Software complexity is a natural byproduct of the functional complexity that the code is attempting to enable. With multiple system interfaces and complex requirements, the complexity of software systems sometimes grows beyond control, rendering applications and portfolios overly costly to maintain and risky to enhance. Left unchecked, software complexity can run rampant in delivered projects, leaving behind bloated, cumbersome applications.
The software engineering discipline has established some common measures of software complexity. Perhaps the most common measure is the McCabe essential complexity metric. This is also sometimes called cyclomatic complexity. It is a measure of the depth and quantity of routines in a piece of code.
Using cyclomatic complexity measured by itself, however, can produce the wrong results. A module can be complex, but have few interactions with outside modules. A module can also be relatively simple, but highly coupled to many other modules, actually raising the overall complexity of the codebase beyond measure. In the first case, complexity metrics will look bad, while in the second the complexity metrics will look good – but the result will be deceptive. Thus, it is important to also measure the coupling and cohesion of the modules in the codebase to get a true system-level software complexity measure.
Fred Brooks, in his landmark paper, "No Silver Bullet — Essence and Accidents of Software Engineering," asserts that there are two types of complexity. Essential complexity is the unavoidable complexity required to fulfill the functional requirements. Accidental complexity is the additional complexity introduced by poor design or a lack of complexity management. Left unchecked, non-essential complexity can get out of hand, leaving behind a poor TCO equation and additional risk to the business.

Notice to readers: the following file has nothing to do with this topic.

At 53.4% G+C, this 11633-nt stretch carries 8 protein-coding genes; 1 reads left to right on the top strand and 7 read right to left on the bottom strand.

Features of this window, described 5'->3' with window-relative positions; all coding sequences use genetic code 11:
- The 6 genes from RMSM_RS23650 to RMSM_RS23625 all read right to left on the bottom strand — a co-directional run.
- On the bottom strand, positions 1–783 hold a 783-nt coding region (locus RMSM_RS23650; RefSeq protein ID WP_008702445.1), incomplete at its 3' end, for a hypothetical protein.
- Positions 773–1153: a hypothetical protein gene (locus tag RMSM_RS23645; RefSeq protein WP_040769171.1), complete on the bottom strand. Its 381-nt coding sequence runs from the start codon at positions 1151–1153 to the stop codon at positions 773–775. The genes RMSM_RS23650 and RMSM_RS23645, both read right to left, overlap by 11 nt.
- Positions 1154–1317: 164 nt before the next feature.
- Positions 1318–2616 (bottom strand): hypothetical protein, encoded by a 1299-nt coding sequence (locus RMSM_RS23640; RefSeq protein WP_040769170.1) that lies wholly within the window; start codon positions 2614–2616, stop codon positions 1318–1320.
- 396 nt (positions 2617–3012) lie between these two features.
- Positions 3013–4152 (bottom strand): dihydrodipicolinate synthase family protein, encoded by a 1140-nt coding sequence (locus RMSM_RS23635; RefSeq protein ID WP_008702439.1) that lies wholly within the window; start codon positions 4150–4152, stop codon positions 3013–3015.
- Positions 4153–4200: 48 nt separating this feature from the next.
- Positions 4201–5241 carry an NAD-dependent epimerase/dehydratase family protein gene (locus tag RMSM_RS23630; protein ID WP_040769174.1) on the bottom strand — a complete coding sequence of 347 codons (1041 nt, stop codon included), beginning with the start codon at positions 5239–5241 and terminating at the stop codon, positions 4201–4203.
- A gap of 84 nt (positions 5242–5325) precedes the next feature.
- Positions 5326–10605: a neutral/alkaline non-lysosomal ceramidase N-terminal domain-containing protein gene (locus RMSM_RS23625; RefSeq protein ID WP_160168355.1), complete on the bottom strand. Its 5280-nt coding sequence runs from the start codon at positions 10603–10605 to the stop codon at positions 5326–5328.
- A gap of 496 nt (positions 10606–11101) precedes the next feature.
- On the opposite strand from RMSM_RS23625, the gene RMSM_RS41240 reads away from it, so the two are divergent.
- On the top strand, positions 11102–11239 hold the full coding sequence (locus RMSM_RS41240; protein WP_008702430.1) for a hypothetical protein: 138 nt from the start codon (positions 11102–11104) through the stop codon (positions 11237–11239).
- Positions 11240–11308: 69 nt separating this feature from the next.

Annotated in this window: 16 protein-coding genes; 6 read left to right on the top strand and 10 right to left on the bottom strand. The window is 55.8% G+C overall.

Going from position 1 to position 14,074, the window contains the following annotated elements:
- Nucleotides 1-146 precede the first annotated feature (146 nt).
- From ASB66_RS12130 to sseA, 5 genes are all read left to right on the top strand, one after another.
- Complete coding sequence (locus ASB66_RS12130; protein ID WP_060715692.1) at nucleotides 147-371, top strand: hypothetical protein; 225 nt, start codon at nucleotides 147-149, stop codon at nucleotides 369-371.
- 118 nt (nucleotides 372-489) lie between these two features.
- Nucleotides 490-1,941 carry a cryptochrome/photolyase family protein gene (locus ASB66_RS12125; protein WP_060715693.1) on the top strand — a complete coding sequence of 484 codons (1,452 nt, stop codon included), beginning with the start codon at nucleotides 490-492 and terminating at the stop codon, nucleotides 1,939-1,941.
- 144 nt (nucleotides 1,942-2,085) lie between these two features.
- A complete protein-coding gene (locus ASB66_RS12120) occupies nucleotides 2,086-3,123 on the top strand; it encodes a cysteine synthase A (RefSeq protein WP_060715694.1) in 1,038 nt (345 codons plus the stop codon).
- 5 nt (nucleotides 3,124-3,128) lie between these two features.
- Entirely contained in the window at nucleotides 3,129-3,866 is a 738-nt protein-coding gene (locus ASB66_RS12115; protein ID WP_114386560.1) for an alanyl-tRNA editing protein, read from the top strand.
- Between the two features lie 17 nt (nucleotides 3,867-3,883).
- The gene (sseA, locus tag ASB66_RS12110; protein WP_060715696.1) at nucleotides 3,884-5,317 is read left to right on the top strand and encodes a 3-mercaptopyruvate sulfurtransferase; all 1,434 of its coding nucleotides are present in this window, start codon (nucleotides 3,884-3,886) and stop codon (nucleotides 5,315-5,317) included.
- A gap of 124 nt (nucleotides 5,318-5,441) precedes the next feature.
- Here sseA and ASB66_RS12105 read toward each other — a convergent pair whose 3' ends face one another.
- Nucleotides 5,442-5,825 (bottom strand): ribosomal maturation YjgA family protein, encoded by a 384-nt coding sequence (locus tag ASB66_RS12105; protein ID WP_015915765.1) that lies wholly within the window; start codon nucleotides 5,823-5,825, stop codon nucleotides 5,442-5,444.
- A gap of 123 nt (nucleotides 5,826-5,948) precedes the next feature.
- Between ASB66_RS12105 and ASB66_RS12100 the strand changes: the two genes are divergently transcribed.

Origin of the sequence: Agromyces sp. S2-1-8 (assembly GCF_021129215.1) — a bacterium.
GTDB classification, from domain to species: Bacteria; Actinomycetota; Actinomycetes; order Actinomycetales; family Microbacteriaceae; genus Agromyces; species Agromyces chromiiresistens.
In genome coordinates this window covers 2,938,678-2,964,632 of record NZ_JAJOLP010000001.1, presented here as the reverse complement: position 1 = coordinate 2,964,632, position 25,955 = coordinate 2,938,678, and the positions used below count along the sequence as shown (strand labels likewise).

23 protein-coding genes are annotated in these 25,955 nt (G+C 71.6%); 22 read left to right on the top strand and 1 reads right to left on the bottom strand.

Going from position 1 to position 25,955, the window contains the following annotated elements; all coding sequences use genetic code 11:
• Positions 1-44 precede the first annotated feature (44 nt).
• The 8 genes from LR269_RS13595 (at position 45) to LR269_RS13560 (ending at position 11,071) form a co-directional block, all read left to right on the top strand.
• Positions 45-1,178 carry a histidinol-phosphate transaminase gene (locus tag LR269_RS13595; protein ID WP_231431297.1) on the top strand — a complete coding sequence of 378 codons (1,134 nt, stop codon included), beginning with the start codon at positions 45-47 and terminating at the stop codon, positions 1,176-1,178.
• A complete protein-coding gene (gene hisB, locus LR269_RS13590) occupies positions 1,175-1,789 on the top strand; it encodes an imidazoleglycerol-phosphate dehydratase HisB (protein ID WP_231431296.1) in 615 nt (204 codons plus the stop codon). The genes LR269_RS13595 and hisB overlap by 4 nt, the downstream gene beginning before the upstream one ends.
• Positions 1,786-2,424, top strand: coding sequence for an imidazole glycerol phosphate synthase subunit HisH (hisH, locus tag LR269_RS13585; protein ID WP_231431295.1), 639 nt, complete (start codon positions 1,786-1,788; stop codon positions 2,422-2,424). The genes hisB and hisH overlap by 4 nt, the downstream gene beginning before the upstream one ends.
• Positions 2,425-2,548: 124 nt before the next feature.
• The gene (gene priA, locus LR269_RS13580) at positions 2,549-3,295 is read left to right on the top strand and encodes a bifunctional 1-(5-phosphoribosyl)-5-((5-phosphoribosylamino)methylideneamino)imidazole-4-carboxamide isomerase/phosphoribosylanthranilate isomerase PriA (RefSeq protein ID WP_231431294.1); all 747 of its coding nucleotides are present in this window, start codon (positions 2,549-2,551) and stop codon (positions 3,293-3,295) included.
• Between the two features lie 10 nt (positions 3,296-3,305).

Excess software complexity can negatively impact developers’ ability to manage the interactions between layers and components in an application. It can also make specific modules difficult to enhance and to test. Every piece of code must be assessed to determine how it will affect the application in terms of robustness and changeability. Software complexity is a major concern among organizations that manage numerous technologies and applications within a multi-tier infrastructure.
Without the use of dependable software complexity metrics, it can be difficult and time consuming to determine the architectural hotspots where risk and cost emanates. More importantly, continuous software complexity analysis enables project teams and technology management to get ahead of the problem and prevent excess complexity from taking root.
When measuring complexity, it is important to look holistically at coupling, cohesion, SQL complexity, use of frameworks, and algorithmic complexity. It is also important to have an accurate, repeatable set of complexity metrics, consistent across the technology layers of the application portfolio to provide benchmarking for continued assessment as changes are implemented to meet business or user needs. A robust software complexity measurement program provides an organization with the opportunity to:
Automated analysis based on defined software complexity algorithms provide a comprehensive assessment regardless of application size or frequency of analysis. Automation is objective, repeatable, consistent, and cost effective. A software complexity measurement regime should be implemented for any organization attempting to increase the agility of software delivery.